Alan Wallace: Dzogchen and the Science of Mind

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In this episode of the Wisdom Podcast, recorded live as a part of the Wisdom Academy course Introduction to Dzogchen, we hear an interview, lecture, and Q&A with Alan Wallace, renowned Tibetan Buddhist scholar and teacher. We hear how Alan’s spiritual path began and what drew him to dzogchen practice in particular. He describes his life in college and how he dropped out to study meditation intensively. He traveled to India where he met many great teachers, including the Dalai Lama, who became his root guru. He tells us about the years he spent in intensive meditation retreat and explains why he feels that he was “born at age 20.” After spending time in India he returned to college at Amherst and began studying physics under the guidance of Arthur Zajonc. Alan also tells us what drew him to shamatha practice and relays a teaching on how shamatha supports the development of bodhicitta. He tells of the pivotal experience he had while on a retreat with S. N. Goenka and reflects on why shamatha is so important across Buddhist traditions. Alan then tells the story of how the Buddha slipped into a state of mindfulness when he was only a child and comments on what this meant. Alan then gives an illuminating talk about dzogchen practice, touching on the conversation currently happening between science and Buddhism. He also teaches on the essential nature of the mind and how to truly and wisely observe the mind and naturally discover awareness. Finally, the Q&A with the live audience provides even more rich, eye-opening, and immediately applicable teachings to help you along the Buddhist path.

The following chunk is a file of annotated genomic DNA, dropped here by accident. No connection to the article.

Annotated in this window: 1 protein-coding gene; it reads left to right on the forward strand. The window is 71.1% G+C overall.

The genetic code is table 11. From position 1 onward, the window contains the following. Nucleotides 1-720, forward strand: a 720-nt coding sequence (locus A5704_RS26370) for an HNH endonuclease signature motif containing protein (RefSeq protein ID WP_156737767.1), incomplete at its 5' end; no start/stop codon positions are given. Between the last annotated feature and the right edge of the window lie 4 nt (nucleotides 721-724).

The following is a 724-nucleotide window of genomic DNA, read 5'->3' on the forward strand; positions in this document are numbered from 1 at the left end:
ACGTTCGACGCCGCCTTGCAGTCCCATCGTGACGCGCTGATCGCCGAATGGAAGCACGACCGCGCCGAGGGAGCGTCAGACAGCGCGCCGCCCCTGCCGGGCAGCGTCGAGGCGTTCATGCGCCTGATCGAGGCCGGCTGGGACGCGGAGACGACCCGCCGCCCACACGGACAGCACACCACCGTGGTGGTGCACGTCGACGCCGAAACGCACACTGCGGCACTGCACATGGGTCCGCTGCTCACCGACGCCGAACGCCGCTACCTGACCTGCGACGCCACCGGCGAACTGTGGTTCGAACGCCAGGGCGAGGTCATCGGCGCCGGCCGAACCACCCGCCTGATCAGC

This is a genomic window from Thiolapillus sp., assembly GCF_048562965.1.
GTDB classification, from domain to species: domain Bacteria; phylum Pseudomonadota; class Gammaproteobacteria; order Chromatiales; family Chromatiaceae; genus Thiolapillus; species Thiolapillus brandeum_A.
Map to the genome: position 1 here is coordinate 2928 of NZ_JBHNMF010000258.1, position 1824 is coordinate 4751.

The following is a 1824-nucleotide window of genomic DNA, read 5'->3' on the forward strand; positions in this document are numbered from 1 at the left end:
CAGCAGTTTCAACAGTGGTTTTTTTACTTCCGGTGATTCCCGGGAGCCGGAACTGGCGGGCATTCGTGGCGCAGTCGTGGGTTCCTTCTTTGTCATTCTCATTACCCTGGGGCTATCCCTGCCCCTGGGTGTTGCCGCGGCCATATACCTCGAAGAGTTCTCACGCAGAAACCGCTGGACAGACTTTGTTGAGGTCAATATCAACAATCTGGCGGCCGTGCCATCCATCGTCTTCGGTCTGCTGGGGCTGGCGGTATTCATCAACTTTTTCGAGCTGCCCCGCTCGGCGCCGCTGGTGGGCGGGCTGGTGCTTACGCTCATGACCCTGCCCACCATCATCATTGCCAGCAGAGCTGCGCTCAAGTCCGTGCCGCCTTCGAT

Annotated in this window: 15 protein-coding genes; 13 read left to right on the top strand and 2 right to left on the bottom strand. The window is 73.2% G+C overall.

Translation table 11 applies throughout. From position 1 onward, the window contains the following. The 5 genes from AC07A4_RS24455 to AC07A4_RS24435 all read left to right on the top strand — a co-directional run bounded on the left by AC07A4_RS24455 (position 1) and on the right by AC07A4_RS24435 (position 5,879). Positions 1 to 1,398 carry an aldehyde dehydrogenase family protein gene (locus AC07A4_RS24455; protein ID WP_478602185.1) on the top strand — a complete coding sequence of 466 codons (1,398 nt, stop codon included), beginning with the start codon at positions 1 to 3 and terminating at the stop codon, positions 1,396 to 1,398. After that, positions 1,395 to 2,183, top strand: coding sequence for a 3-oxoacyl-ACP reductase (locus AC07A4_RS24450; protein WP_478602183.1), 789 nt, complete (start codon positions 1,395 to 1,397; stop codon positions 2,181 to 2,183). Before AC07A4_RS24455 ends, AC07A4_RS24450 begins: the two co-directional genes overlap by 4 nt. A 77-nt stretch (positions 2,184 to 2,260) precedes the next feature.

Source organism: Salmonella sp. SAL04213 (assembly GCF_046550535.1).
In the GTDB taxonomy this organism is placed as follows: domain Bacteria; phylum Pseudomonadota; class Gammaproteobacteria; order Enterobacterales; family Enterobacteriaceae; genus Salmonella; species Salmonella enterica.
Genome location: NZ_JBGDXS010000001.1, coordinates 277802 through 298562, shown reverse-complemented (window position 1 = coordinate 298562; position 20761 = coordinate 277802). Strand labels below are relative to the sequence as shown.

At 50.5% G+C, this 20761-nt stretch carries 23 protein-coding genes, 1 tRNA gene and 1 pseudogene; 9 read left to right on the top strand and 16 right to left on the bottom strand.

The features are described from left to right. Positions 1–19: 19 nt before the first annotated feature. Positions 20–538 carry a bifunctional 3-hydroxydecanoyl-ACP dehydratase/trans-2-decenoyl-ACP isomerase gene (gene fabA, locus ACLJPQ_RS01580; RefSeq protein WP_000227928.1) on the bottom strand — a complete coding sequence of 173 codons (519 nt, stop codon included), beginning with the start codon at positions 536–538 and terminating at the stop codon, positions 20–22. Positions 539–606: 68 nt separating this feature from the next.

About the Interviewee

B. Alan Wallace is president of the Santa Barbara Institute for Consciousness Studies. He trained for many years as a monk in Buddhist monasteries in India and Switzerland. He has taught Buddhist theory and practice in Europe and America since 1976 and has served as interpreter for numerous Tibetan scholars and contemplatives, including H. H. the Dalai Lama. After graduating summa cum laude from Amherst College, where he studied physics and the philosophy of science, he earned his MA and PhD in religious studies at Stanford University. He has edited, translated, authored, and contributed to more than forty books on Tibetan Buddhism, medicine, language, and culture, and the interface between science and religion.

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